Gonzalez Investigations

Maurice Ramirez Cat Brooks, founder of Anti Police-Terror Project, speaks to those gathered at the Mario Gonzalez vigil on April 22 in Alameda.

Gonzalez Investigations

City launches inquiries into death of man in police custody

Three independent investigations are being conducted to probe an Oakland man’s death while in Alameda police custody Monday, April 19.

Mario Arenales Gonzalez, 26, died after a confrontation with three Alameda police officers on the 800 block of Oak Street. Shortly after he died, the Alameda Police Department (APD) asked the Alameda County Sheriff’s Office (ACSO) to conduct an independent investigation, according to a press release. A spokesman for ACSO said they have begun interviewing witnesses and officers and are awaiting the results of Gonzalez’s toxicology and autopsy reports.

The Alameda County District Attorney’s Office (ACDAO) is conducting its own investigation. According to APD, the Alameda County Chief of Police and Sheriff’s Association has a policy that persons who die while in custody or under an officer’s control constitutes a critical incident, which triggered ACDAO’s investigation. The two investigations are being done separately.

The City of Alameda announced Friday, April 23, it has hired Louise Renne to conduct the third independent investigation into Gonzalez’s death. Renne served 16 years as San Francisco’s city attorney and eight as a member of the Board of Supervisors. She also was a state deputy attorney general for 11 years.
Renne’s hiring comes after Councilmember Malia Vella called for the city to perform a true independent investigation.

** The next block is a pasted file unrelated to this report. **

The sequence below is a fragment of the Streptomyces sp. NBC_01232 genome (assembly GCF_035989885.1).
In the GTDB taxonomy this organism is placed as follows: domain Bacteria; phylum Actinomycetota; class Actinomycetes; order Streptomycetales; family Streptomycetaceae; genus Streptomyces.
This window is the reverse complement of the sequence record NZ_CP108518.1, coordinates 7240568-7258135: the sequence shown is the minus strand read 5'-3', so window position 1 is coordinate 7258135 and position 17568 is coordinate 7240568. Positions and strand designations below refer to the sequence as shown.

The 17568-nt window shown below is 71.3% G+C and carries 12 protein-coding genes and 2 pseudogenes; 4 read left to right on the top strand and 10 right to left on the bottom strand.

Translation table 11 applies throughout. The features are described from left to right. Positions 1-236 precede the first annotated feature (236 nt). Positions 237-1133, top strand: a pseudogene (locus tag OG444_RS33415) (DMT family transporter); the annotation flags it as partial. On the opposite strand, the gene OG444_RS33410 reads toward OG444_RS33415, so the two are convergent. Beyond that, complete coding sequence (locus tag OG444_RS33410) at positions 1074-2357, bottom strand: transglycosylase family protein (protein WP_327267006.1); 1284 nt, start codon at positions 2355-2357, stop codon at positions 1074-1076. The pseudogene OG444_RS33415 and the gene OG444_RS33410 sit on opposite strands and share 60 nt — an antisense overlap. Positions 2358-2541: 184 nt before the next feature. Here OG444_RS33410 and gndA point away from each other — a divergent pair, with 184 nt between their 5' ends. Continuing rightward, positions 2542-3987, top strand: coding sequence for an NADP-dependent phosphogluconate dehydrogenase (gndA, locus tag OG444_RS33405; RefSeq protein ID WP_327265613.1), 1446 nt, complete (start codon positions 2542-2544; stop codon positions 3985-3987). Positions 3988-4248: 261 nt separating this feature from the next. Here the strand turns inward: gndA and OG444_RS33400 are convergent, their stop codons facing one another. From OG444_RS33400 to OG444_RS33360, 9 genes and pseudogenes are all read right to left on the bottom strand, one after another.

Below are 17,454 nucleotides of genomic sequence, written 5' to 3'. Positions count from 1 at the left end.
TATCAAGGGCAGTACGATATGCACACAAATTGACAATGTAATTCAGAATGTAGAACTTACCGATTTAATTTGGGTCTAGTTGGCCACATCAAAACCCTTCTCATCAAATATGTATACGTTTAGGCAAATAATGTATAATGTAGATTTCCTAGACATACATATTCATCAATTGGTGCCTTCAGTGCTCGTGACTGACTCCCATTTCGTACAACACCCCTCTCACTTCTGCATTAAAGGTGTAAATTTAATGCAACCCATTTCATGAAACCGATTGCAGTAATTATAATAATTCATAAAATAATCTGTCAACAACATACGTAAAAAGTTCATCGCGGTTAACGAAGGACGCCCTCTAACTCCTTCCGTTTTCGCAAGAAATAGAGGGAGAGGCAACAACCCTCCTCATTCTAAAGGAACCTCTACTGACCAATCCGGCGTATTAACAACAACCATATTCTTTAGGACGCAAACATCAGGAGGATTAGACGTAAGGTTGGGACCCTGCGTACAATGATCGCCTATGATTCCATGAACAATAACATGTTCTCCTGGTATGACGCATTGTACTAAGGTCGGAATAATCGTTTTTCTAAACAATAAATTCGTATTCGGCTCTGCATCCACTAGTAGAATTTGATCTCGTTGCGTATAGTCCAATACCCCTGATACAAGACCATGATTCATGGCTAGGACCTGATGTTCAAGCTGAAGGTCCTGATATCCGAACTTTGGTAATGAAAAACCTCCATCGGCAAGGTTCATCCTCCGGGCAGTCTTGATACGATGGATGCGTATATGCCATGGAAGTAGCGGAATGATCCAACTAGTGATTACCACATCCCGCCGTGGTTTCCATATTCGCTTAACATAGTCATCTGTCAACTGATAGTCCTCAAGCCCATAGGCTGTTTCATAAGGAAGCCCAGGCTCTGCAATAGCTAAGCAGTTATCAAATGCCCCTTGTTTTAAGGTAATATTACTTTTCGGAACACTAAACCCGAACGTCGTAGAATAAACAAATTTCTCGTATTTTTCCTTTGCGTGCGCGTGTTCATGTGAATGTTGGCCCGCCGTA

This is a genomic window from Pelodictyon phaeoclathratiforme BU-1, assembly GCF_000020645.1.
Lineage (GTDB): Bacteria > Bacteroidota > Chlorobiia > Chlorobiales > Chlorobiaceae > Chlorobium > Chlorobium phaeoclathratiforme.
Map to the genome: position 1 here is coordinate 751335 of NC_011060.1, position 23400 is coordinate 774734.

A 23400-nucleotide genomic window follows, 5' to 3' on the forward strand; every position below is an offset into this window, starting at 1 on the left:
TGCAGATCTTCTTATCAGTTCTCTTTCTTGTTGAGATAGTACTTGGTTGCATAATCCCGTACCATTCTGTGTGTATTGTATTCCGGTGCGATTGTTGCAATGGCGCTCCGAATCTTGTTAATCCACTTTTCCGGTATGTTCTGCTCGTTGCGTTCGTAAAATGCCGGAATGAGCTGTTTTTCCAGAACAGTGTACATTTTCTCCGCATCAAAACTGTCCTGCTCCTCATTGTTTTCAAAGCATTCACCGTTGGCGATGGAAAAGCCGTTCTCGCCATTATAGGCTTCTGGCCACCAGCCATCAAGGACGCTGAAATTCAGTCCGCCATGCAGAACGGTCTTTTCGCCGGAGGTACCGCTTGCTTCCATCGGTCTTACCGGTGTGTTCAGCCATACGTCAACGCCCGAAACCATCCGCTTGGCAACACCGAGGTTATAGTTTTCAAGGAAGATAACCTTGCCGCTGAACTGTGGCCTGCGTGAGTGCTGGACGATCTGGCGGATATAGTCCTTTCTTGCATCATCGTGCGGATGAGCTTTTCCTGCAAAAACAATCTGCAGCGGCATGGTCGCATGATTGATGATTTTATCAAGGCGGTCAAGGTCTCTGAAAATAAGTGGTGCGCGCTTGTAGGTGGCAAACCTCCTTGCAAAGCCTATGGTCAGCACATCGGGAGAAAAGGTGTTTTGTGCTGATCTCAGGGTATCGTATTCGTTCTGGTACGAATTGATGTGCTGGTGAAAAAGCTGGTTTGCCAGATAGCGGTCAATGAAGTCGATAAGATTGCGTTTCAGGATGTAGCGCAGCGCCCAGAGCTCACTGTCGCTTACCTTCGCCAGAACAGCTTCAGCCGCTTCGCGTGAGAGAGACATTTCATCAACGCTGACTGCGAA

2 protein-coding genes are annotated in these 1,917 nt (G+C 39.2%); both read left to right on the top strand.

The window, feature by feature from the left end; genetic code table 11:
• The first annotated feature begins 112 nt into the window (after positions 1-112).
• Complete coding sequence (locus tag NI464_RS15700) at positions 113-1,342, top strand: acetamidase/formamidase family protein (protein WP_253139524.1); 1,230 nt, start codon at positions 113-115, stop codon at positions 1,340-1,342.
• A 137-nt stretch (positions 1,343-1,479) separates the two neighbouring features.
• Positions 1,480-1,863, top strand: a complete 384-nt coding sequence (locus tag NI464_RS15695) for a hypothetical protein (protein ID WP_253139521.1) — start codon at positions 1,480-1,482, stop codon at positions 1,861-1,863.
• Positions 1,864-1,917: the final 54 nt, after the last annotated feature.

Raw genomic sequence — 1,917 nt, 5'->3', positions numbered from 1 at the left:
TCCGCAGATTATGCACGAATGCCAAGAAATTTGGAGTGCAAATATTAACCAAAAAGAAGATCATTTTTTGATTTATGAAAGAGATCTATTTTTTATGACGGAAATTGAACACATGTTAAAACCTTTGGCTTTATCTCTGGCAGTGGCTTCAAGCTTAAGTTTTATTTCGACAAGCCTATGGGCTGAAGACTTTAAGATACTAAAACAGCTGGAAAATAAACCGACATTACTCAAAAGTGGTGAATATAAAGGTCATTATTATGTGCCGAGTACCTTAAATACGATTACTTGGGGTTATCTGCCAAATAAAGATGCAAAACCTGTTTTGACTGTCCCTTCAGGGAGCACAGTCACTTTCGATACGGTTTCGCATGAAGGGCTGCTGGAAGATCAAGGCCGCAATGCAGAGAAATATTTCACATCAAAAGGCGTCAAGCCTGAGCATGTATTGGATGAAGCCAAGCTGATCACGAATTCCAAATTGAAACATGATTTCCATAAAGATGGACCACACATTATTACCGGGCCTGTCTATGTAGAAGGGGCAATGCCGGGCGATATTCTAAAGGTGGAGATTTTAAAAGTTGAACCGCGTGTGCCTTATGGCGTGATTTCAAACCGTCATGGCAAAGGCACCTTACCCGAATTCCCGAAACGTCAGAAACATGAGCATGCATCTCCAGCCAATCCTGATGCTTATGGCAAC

“We also need to move forward with a meaningful investigation performed not by law enforcement but by an independent investigator,” Vella stated on Twitter.

Vella also called for an emergency City Council meeting and for new California Attorney General Rob Bonta to get involved.

“I call on AG Bonta to take over the criminal investigation,” stated Vella. “This is the type of case that requires the Attorney General, not the DA.”

Vella also said the body-worn camera footage from the three officers at the scene should be made public. APD said they will not release the footage now because that may compromise ACSO and ACDAO’s investigations.

“Because outside agencies are handling this investigation, all involved parties will be interviewed before the video is made public to ensure the integrity of the investigations,” stated APD in a press release. “We understand the community’s frustration and are doing everything possible to provide this information to the family first and then the public as quickly as possible.”

Gonzalez’s family has seen the body-worn camera footage. In a statement reported by KTVU Tuesday, April 27, Gonzalez’s brother, Gerardo Gonzalez, denounced the officers’ actions after seeing the video.

“The medical emergency [that police described] was because they were on his back while he was lying on the ground. It was brought by the officers on top of his head,” said Gerardo.

Officers initially said Gonzalez suffered a medical emergency. Gerardo said his brother never kicked or threatened the officers.
On Gonzalez’s Gofundme page, his family said APD refused to provide any information on his death and denied them access to see his body to conduct their own investigation.

Gonzales leaves behind a four-year-old son. The family has retained Haddad & Sherwin, LLP for counsel. The three officers have not been identified.